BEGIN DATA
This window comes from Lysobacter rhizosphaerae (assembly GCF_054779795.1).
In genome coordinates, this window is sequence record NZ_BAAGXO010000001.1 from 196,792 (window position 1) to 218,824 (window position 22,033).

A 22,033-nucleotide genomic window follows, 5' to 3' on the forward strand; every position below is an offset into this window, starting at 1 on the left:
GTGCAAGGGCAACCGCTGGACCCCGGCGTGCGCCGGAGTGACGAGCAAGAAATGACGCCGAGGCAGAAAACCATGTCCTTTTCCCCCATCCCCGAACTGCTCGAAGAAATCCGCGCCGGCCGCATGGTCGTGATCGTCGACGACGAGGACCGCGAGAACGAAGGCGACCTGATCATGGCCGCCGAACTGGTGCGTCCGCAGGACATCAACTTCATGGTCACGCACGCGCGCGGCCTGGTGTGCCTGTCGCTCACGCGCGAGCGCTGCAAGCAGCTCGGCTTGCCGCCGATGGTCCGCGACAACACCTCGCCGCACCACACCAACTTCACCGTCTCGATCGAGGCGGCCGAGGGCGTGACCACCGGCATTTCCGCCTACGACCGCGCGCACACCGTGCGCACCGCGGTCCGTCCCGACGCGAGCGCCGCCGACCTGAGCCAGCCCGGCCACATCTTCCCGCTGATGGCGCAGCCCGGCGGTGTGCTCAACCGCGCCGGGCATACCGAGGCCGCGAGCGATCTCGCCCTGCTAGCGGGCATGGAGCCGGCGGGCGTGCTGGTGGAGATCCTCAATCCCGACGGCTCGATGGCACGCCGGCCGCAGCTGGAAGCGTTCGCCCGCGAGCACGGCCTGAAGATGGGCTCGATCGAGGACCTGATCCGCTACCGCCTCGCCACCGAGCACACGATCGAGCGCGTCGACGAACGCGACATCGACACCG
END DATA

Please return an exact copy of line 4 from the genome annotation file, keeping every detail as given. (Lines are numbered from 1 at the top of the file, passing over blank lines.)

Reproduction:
GTGCAAGGGCAACCGCTGGACCCCGGCGTGCGCCGGAGTGACGAGCAAGAAATGACGCCGAGGCAGAAAACCATGTCCTTTTCCCCCATCCCCGAACTGCTCGAAGAAATCCGCGCCGGCCGCATGGTCGTGATCGTCGACGACGAGGACCGCGAGAACGAAGGCGACCTGATCATGGCCGCCGAACTGGTGCGTCCGCAGGACATCAACTTCATGGTCACGCACGCGCGCGGCCTGGTGTGCCTGTCGCTCACGCGCGAGCGCTGCAAGCAGCTCGGCTTGCCGCCGATGGTCCGCGACAACACCTCGCCGCACCACACCAACTTCACCGTCTCGATCGAGGCGGCCGAGGGCGTGACCACCGGCATTTCCGCCTACGACCGCGCGCACACCGTGCGCACCGCGGTCCGTCCCGACGCGAGCGCCGCCGACCTGAGCCAGCCCGGCCACATCTTCCCGCTGATGGCGCAGCCCGGCGGTGTGCTCAACCGCGCCGGGCATACCGAGGCCGCGAGCGATCTCGCCCTGCTAGCGGGCATGGAGCCGGCGGGCGTGCTGGTGGAGATCCTCAATCCCGACGGCTCGATGGCACGCCGGCCGCAGCTGGAAGCGTTCGCCCGCGAGCACGGCCTGAAGATGGGCTCGATCGAGGACCTGATCCGCTACCGCCTCGCCACCGAGCACACGATCGAGCGCGTCGACGAACGCGACATCGACACCG